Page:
Yes, the trail will start off fairly easy but it quickly morphs into an intense climb up varied terrain that offers you enchanting views of Mount Colden, Avalanche Mountain, and Wright Peak (Perfect excuse to stop and catch your breath, I mean to stop and savor the view).
Now, when you hit the old dam, cross over Phelps Brook and follow the herd path to the top of Indian Falls. Enjoy the sweet views of MacIntyre Range before continuing up the timberline.
This is where you’ll hit the 6.8-mile mark and where the hike gets infinitely more strenuous. However, pace yourself because you’ll need some extra energy to complete the final mile of the hike.
Pro Tip: When all is said and done, this hike will take around 10 hours to complete. Also, check the weather before you go because it can change quite quickly at the summit.
Location: Lake Placid (Adirondacks)
Distance: 14.8 miles
Route: Out and Back
Best Hikes in New York State: The Hudson Valley
6. Timp Torne Loop Trail
Come with me as we check out one of the best hikes in New York that can be found, at least partly, in good old, Bear Mountain State Park.
So, while you’re here, be sure to check out impressive views of the lake before making your way to the Anthony Wayne Recreation Area to begin your trek.
Trust me, it’s a difficult although well-trafficked, mostly steep trail that will take you over varied terrain (woods, rocks, and meadows), eventually bringing you into Bear Mountain State Park by way of the Fawn Trail.
Once you come across the Timp Torne Trail, take that south to a ridge that will take you to Jones Point, which overlooks the Hudson and Bear Mountain Bridge.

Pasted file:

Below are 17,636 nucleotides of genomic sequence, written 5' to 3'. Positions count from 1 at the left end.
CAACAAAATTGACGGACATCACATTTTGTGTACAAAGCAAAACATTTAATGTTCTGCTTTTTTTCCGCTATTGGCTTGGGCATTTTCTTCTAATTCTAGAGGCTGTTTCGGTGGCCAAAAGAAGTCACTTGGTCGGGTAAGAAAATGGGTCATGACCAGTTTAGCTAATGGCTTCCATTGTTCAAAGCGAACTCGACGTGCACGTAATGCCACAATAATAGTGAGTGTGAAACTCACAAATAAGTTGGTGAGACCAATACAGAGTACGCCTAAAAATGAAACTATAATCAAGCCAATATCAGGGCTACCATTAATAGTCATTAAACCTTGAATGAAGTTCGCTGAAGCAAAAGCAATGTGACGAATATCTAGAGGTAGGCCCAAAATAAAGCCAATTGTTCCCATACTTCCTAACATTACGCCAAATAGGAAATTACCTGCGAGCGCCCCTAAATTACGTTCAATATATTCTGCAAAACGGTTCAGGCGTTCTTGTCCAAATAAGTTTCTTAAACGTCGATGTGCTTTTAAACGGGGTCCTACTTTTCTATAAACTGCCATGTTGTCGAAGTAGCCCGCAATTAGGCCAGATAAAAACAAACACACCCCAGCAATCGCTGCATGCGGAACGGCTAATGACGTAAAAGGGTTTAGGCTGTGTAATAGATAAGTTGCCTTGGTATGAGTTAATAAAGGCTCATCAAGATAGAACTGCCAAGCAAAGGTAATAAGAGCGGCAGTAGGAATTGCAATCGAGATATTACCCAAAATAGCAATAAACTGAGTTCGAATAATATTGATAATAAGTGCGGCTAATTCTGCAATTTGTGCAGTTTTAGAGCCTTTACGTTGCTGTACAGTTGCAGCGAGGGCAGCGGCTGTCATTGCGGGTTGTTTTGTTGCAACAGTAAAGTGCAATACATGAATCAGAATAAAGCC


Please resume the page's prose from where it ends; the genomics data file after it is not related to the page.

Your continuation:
FYI, this hike will also take you a while so be sure to bring plenty of food and drinks so that you admire a stellar view of Manhattan (way off in the distance) from the top of Timp’s Peak.
And if you’re not an expert hiker, no worries because this is one of the best hiking trails in New York state that also has a road that will take you directly to the top. You know, just in case you’re super tired and feel like driving.
Pro Tip: There is a vehicle fee for anyone who wants to use this trail on weekdays between June 22 and September 2nd. For the remainder of the year, vehicle fees are only collected on the weekend. Also, if you have time, deffo stop by West Point which is right down the road and has stunning views/a beautiful campus.
Location: Bear Mountain
Distance: 6.8 miles
7. Bull Hill Full Loop
The Bull hill trail starts slightly north of Cold Springs and since it is such a popular spot, you are more than likely to find like minded people who are heading out on the trail too. I was a bit overwhelmed when I saw the people heading out and a tiny bit worried that the trail would be crowded. Turns out that there are a number of trails that start off in the vicinity.
On average the trail takes a little more than 3 hours to complete. I was absolutely enamored by the views of the Hudson valley and decided to spend a little time just chilling and enjoying the scenery. So I took longer than average.
I think one of the coolest things about the trail was the number of people who had brought their dogs along. The trail rules say that the dog needs to be on leash but leash or not, the furballs sure had a lot of fun and kind of made me wish I had my own with me.
Pro tip: The best time to hike through Bull hill loop is between April to October. You’ll get the best weather and the most amazing views during this time of the year.
Location: Cold Spring
Distance: 5.4 miles
8. Verkeerderkills Falls and Sam’s Point
Hidden away in Minnewaska State Park, just outside of New Paltz, is one of the best hikes in New York state. It’s also a hike that you’ll have to pay for since it costs $10 per person for a day pass.
However, the price of a day pass is 110% worth since once you’re inside (and parked as the visitor’s center) you’ll get to marvel at a 200-foot waterfall that is known as Verkeerderkills Falls (say that five times fast).